We Can't Ignore Agriculture, feat. Critique of AmerDaugh
Joe: thanks for keeping track of all these
now, we cannot leave US agriculture out of a discussion about Mexican immigrants and the American economy.
US agriculture has never operated according to the free market. It was quick to become addicted to slave labor, and if that was it's heroine, than Latin America's cheap labor is it's methadone. This has been the case for at least 100 years, and regardless of the on-again-off-again nature of US policy, generations of people have come here and spend time here working the land.
On the other hand (and maybe I wasn't clear before) in most cases, farmers work on very tight profit margins. They CAN't pay more. If they paid higher rates, the cost of producing a crop would exceed its market value.
The only way to increase wages in these sorts of jobs would be to increase government subsidies even more (make tax payers pay for the wage increases), or let food prices shoot up (make consumers pay)
both of these options seem untenable. In the later case, the negative economic consequences could be more severe than anything brought on by the recent influx of immigrants. What happens to US agriculture when imported food is cheaper than the domestic stuff? (hint: it's happening to Mexico right now)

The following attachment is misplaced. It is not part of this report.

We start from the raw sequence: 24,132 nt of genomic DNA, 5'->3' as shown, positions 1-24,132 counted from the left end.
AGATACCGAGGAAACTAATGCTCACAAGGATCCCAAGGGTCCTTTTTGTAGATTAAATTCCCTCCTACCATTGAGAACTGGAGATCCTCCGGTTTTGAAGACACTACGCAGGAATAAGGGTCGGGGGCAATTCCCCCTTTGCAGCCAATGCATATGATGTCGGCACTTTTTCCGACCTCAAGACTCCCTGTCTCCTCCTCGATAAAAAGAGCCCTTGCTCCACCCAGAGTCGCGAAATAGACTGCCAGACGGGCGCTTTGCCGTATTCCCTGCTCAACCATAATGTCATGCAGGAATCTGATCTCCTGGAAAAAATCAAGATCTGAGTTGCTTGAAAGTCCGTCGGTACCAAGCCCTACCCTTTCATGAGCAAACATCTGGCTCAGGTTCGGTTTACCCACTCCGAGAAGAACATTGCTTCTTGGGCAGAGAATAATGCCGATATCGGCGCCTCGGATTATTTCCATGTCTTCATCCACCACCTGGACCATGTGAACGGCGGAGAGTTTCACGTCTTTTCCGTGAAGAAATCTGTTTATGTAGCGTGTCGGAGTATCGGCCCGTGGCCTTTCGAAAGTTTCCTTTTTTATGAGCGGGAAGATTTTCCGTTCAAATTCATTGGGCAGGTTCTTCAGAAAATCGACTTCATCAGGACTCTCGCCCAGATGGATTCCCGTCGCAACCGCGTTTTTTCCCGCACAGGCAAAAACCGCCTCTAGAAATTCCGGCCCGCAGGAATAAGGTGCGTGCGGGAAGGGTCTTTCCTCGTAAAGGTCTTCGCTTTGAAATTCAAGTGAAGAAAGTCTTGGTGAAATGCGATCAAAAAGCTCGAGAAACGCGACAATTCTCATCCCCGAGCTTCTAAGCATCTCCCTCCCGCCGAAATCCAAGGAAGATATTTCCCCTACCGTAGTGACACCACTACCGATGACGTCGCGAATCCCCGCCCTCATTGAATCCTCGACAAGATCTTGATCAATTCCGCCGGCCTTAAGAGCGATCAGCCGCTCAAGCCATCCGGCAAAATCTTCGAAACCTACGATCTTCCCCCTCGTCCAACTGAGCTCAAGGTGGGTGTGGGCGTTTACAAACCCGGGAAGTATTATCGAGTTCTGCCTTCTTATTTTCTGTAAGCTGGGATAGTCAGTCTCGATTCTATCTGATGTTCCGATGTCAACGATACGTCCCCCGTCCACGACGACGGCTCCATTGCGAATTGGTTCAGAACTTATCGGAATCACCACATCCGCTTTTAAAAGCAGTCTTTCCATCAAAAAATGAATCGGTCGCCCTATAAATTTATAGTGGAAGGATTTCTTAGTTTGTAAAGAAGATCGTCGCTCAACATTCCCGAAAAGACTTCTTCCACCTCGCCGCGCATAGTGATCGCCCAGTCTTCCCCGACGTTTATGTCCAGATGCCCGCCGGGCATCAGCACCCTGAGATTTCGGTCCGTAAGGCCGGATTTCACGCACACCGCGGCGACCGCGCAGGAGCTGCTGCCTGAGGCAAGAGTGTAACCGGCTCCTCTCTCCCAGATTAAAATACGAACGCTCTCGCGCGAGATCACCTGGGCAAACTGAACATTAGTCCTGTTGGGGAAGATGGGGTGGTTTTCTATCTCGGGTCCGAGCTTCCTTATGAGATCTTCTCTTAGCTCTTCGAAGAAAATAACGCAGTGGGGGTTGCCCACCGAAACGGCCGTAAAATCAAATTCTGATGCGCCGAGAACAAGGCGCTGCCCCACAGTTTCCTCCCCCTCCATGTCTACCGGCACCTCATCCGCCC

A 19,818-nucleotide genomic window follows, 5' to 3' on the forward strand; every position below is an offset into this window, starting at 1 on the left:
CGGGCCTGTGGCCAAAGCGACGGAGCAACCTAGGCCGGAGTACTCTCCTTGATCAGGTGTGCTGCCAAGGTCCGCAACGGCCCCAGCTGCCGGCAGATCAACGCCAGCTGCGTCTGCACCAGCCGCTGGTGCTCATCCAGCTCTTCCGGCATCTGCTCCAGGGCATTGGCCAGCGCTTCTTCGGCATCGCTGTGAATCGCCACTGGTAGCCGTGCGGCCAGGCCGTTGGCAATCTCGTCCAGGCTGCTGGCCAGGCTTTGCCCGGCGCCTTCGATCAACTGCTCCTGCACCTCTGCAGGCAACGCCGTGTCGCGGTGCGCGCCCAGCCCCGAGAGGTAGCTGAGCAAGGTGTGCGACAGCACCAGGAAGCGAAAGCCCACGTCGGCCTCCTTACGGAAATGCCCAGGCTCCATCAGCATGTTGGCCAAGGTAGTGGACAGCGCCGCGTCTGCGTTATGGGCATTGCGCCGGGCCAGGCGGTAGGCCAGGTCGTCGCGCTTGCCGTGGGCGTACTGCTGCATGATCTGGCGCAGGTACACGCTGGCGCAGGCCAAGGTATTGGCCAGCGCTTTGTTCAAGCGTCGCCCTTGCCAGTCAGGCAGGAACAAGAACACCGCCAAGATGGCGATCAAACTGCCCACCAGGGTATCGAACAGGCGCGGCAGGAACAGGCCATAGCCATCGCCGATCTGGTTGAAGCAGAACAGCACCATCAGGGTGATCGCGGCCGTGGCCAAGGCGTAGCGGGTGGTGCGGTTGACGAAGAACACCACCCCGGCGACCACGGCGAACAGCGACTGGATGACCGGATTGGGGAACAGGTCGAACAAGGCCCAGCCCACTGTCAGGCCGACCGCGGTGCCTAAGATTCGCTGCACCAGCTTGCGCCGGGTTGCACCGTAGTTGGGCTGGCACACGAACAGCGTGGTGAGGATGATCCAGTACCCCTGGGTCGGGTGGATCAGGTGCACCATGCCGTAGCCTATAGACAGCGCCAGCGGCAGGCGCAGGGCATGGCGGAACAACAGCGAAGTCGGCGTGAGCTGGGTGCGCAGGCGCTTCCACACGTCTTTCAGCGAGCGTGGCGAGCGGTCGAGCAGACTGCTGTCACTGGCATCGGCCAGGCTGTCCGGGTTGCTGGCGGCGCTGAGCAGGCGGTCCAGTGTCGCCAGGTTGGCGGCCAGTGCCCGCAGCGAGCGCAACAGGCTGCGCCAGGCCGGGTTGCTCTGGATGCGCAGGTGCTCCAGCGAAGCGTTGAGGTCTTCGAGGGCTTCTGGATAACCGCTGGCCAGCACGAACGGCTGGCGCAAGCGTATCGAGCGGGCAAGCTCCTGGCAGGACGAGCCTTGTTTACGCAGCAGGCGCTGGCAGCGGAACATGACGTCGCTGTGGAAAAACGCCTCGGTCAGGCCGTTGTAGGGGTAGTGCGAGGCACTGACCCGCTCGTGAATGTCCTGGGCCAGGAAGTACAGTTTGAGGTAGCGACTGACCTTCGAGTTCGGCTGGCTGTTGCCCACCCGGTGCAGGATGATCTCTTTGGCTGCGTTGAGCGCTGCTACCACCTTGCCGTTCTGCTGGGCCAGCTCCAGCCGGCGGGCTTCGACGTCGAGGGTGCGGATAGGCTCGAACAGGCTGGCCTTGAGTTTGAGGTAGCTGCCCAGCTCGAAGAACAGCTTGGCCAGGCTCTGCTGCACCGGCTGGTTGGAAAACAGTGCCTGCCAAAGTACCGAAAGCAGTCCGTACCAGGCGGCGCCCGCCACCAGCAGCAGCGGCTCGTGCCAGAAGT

now, with regards to American Daughter, all of the above is implicit in the statement, "Immigrants take jobs that Americans will not do." What AD calls a myth is in reality an uncomfortable economic fact. She mentions developing new technology to perform the same tasks, but that wouldn't open up jobs for Americans, it'd just replace immigrants with robots! Unfortunately, most of the rest of her post consists of a tirade about perceived liberal bias in the media:
the reporter uses a passive verb form, saying that they have been loaded onto the buses. This conjures the impression, not proven, that they were treated like cargo rather than humans.
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